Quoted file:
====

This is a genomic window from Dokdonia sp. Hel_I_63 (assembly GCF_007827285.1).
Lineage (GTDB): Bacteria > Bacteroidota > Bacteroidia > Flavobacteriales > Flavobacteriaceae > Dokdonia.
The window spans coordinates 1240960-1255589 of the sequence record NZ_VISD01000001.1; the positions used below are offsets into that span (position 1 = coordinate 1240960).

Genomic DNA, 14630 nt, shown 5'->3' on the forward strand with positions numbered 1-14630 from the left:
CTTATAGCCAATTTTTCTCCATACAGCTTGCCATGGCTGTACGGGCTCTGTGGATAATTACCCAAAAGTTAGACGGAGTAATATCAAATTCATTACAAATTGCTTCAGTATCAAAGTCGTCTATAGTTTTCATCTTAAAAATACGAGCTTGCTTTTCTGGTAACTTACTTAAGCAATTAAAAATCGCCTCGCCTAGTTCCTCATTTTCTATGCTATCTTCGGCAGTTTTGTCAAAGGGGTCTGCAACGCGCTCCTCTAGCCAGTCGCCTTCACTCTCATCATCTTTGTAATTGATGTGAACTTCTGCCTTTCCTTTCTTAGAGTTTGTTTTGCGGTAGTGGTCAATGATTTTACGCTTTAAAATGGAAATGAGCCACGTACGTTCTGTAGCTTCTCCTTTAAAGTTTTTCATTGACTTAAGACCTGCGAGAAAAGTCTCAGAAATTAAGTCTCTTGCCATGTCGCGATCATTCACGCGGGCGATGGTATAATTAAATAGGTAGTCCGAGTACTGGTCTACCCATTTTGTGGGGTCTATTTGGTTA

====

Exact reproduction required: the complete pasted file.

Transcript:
This is a genomic window from Dokdonia sp. Hel_I_63 (assembly GCF_007827285.1).
Lineage (GTDB): Bacteria > Bacteroidota > Bacteroidia > Flavobacteriales > Flavobacteriaceae > Dokdonia.
The window spans coordinates 1240960-1255589 of the sequence record NZ_VISD01000001.1; the positions used below are offsets into that span (position 1 = coordinate 1240960).

Genomic DNA, 14630 nt, shown 5'->3' on the forward strand with positions numbered 1-14630 from the left:
CTTATAGCCAATTTTTCTCCATACAGCTTGCCATGGCTGTACGGGCTCTGTGGATAATTACCCAAAAGTTAGACGGAGTAATATCAAATTCATTACAAATTGCTTCAGTATCAAAGTCGTCTATAGTTTTCATCTTAAAAATACGAGCTTGCTTTTCTGGTAACTTACTTAAGCAATTAAAAATCGCCTCGCCTAGTTCCTCATTTTCTATGCTATCTTCGGCAGTTTTGTCAAAGGGGTCTGCAACGCGCTCCTCTAGCCAGTCGCCTTCACTCTCATCATCTTTGTAATTGATGTGAACTTCTGCCTTTCCTTTCTTAGAGTTTGTTTTGCGGTAGTGGTCAATGATTTTACGCTTTAAAATGGAAATGAGCCACGTACGTTCTGTAGCTTCTCCTTTAAAGTTTTTCATTGACTTAAGACCTGCGAGAAAAGTCTCAGAAATTAAGTCTCTTGCCATGTCGCGATCATTCACGCGGGCGATGGTATAATTAAATAGGTAGTCCGAGTACTGGTCTACCCATTTTGTGGGGTCTATTTGGTTA